PLO Executive Committee member Dr. Hanan Ashrawi issued a press release on Thursday saying she "strongly denies" that the PLO would be paid off with its withheld tax revenues in order to drop its bid for membership in the UN.
The Ha'aretz report, citing unnamed European diplomats, said the PLO would freeze all moves to achieve full membership for Palestine in various UN agencies until the end of January if Israel let go of the $100 million in Palestinian tax revenues it had withheld as punishment for Palestine joining UNESCO.
“This report is completely untrue, and the Israeli media tools are not the source of information for the Palestinian positions and decisions,” Ashrawi said. “The report is a new Israeli maneuver and an attempt to create confusion to stop the Palestinian bid to the UN." more
Health facilities in the Gaza Strip face a serious shortage of drugs and medical supplies. In late September, 36% of essential drugs were lacking. While MSF makes regular donations, no aid actor can meet the full range of needs.
The Israeli embargo of the Gaza Strip, which began in 2007, together with years of financial crisis within the Palestinian Authority in Ramallah and the chronic lack of cooperation between the Palestinian Authority and Gaza authorities, have caused harm and threaten Gaza's health system and its patients.
Last spring, drug companies stopped supplying the Palestinian Authority. The situation, which had been worsening steadily for several years, deteriorated further in 2011 and has reached an alarming level.
As Israeli bombs struck the Gaza Strip in mid-August, local health authorities called on international aid actors working in the area for help. Since that time, they have asked for donations on a regular, long-term basis. However, no humanitarian actor – including Médecins Sans Frontières (MSF) – has the financial and/or logistical resources to provide the drugs and medical supplies needed by the Territory's health facilities.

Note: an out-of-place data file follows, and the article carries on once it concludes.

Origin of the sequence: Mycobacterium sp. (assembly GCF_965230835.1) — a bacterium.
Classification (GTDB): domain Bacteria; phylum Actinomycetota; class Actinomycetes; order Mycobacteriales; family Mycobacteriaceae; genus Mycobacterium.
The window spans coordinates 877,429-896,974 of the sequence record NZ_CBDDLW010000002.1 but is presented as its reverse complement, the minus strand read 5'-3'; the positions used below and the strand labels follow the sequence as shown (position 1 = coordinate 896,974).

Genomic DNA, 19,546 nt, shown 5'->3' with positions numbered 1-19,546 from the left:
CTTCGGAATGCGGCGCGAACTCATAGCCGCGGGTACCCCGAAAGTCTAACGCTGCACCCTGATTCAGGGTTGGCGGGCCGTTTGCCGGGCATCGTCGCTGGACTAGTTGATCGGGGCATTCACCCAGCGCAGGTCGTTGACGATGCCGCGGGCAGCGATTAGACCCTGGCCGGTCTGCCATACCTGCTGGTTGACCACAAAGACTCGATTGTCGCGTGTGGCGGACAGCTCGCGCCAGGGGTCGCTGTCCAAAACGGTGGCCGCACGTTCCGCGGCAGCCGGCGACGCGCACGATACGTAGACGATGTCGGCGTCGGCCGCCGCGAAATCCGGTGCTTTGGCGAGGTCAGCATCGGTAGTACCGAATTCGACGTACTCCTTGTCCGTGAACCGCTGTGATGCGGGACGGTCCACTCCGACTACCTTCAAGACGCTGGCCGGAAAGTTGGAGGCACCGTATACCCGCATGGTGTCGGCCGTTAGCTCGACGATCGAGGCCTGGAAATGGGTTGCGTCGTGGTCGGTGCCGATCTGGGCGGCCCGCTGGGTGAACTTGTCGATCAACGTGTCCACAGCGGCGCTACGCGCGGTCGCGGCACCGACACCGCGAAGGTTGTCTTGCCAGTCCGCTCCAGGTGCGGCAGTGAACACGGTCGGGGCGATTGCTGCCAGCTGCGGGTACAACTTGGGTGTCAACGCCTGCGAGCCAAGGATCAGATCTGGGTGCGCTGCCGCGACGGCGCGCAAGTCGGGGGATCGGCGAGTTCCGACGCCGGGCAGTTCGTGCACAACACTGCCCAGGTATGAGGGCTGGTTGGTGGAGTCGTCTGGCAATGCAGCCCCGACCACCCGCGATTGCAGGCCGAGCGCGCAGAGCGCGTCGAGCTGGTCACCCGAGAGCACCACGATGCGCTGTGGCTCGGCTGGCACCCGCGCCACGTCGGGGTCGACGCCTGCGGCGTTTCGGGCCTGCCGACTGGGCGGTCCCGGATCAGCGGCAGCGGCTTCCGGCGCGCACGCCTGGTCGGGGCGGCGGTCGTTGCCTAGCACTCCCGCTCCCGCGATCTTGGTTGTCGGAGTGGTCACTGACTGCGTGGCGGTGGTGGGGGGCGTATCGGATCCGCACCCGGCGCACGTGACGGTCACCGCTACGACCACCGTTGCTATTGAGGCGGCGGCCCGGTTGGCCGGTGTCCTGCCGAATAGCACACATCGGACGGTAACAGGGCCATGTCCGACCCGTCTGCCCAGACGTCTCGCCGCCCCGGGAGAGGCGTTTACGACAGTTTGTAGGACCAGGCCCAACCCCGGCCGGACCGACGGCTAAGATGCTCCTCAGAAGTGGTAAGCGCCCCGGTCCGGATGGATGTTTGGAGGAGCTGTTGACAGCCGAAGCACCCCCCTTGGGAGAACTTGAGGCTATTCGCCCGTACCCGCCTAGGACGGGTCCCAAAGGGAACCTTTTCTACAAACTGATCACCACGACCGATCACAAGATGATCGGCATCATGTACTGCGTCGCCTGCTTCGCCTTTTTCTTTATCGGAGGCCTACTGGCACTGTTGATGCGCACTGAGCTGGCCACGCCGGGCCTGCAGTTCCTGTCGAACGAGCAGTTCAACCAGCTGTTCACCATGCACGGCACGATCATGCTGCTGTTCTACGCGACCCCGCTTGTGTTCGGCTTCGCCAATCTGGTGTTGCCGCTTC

164 essential drugs completely unavailable
Stock-outs represent a real threat to patient health. In late September 2011, 164 essential drugs (36% of necessary supplies, compared to 25% in 2010) were completely unavailable. Only 260 of the 900 required medical supply items (specifically, single-use items) were supplied. For now, UNRWA clinics, run by the U.N. relief agency for Palestinian refugees, provide patients with chronic illnesses access to treatment.
The medical areas most affected are:
* intensive care (certain anesthetics are lacking altogether);
* treatments to prevent organ transplant rejection;
* hematology (no coagulants);
* psychiatric medications (only 33 of the 46 essential psychiatric drugs are available);
* ophthalmology (all eye surgeries have been halted);
* pediatrics and catheterization laboratory procedures for the diagnosis and treatment of heart disease.
The five medical centers that treat kidney disease in Gaza will face drug shortages within a few weeks and their patients' lives will then be in grave danger.more